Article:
In interview, Gaetz says he is looking for “melded” health plan

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Senate President Don Gaetz on Wednesday praised House Speaker Will Weatherford for “putting a stake in the ground” on Medicaid expansion under the federal Affordable Care Act and said the two chambers are trying to agree on an alternative plan to help vulnerable Floridians, reports Jim Saunders of the News Service of Florida.

“I think by the end of the session, we’ll have some sort of a melded plan,” Gaetz said during an interview on the television show, “Florida Face to Face.”

Gaetz’s comments came as senators consider two, widely different approaches to trying to provide health services to low-income people.

Senate Appropriations Chairman Joe Negron has proposed a plan — dubbed the Healthy Florida program — that would rely heavily on federal money to help low-income people buy private health insurance. Negron describes the approach as offering “premium assistance” to people who, otherwise, could be eligible for the Medicaid expansion.

Meanwhile, Senate Health Policy Chairman Aaron Bean this week introduced a plan — dubbed the Health Choice Plus program — that would use state money to help people below 100 percent of the federal poverty level pay for health services. Bean’s proposal would be more limited than Negron’s plan and would not tap into federal funding.

While Weatherford and his lieutenants have not offered a proposal, Gaetz said an idea is floating around the House that is at least somewhat similar to the Bean plan. Weatherford and other House Republican leaders have repeatedly said they do not want to rely on federal funding, contending that Florida taxpayers ultimately might get stuck with paying unexpected costs.

“What we’re interested in in the Florida House is creating a sustainable plan — a plan that addresses the true safety-net needs of the state of Florida and at the same time is sustainable by the state,” Weatherford, R-Wesley Chapel, said Tuesday.

During the television interview Wednesday, Gaetz also seemed to suggest moving toward a targeted program.

“I think that probably the sweet spot is somewhere near premium assistance for certain groups of people that are the most vulnerable,” Gaetz said. “That’s where I hope we’ll get to.”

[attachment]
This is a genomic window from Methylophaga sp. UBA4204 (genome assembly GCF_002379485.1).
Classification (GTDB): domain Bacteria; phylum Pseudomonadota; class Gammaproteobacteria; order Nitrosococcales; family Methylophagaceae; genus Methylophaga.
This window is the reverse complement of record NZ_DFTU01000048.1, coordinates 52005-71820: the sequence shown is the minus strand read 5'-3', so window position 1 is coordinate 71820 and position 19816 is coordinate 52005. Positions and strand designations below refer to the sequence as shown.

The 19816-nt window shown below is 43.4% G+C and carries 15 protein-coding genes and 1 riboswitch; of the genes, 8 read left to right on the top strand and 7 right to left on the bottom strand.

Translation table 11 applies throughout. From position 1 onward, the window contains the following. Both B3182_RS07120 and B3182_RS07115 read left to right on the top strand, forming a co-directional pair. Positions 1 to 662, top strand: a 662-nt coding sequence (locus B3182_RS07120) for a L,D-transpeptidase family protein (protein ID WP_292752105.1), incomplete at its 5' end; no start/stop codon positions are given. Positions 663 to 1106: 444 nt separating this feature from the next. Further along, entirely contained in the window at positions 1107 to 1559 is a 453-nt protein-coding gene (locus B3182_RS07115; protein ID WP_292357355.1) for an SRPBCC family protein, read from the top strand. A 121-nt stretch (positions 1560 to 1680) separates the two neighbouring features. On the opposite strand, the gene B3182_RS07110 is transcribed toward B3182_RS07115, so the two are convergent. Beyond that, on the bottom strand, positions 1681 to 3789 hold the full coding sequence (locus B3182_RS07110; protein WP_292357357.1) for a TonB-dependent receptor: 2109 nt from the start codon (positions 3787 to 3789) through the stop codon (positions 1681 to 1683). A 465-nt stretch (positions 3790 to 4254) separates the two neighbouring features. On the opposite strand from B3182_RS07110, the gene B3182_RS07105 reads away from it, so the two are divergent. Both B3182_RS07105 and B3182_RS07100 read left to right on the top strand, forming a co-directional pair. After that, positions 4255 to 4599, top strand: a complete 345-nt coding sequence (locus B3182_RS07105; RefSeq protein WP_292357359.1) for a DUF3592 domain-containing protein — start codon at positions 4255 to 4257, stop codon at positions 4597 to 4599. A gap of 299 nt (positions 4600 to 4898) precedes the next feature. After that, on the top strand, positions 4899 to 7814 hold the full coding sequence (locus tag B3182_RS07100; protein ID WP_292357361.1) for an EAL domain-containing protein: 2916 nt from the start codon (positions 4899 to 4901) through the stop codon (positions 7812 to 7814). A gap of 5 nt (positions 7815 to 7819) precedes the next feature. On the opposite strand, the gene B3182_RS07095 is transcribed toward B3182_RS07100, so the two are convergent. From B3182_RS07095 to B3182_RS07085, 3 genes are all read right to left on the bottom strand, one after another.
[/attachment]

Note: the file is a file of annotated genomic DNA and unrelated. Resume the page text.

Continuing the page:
If lawmakers do not expand Medicaid or pursue something like Negron’s plan, they would forgo tens of billions of dollars in federal money over the next decade. Democrats criticized that possibility Wednesday as the House Appropriations Committee approved a proposed 2013-14 budget, which did not include Medicaid-expansion money.

“It will affect the poorest of Floridians who will not have health-care insurance, individuals that I represent and that many of us represent,” House Minority Leader Perry Thurston said.

But Gaetz said Weatherford should get credit for “putting a stake in the ground, saying, ‘We’re not going to do this all Washington’s way.’ ”

Gaetz also echoed Weatherford’s skepticism of assurances that the federal government would pay the vast majority of the Medicaid expansion costs, comparing people in Washington to the “Hatfields and McCoys” who can’t pass a federal budget.

The Senate president said it is a matter of finding “common ground where we can be fair to Florida taxpayers” but also said he thinks lawmakers need to take action.

“I don’t feel it would be right to leave Tallahassee and do nothing about uninsured in Florida,” Gaetz said. “But at the same point, I agree with Speaker Weatherford that we can’t rely on the federal government to do for us what they can’t even do for themselves, and that is predictable funding.”

Peter Schorsch is the President of Extensive Enterprises and is the publisher of some of Florida’s most influential new media websites, including,,, and Sunburn, the morning read of what’s hot in Florida politics. SaintPetersBlog has for three years running been ranked by the Washington Post as the best state-based blog in Florida. In addition to his publishing efforts, Peter is a political consultant to several of the state’s largest governmental affairs and public relations firms. Peter lives in St. Petersburg with his wife, Michelle, and their daughter, Ella.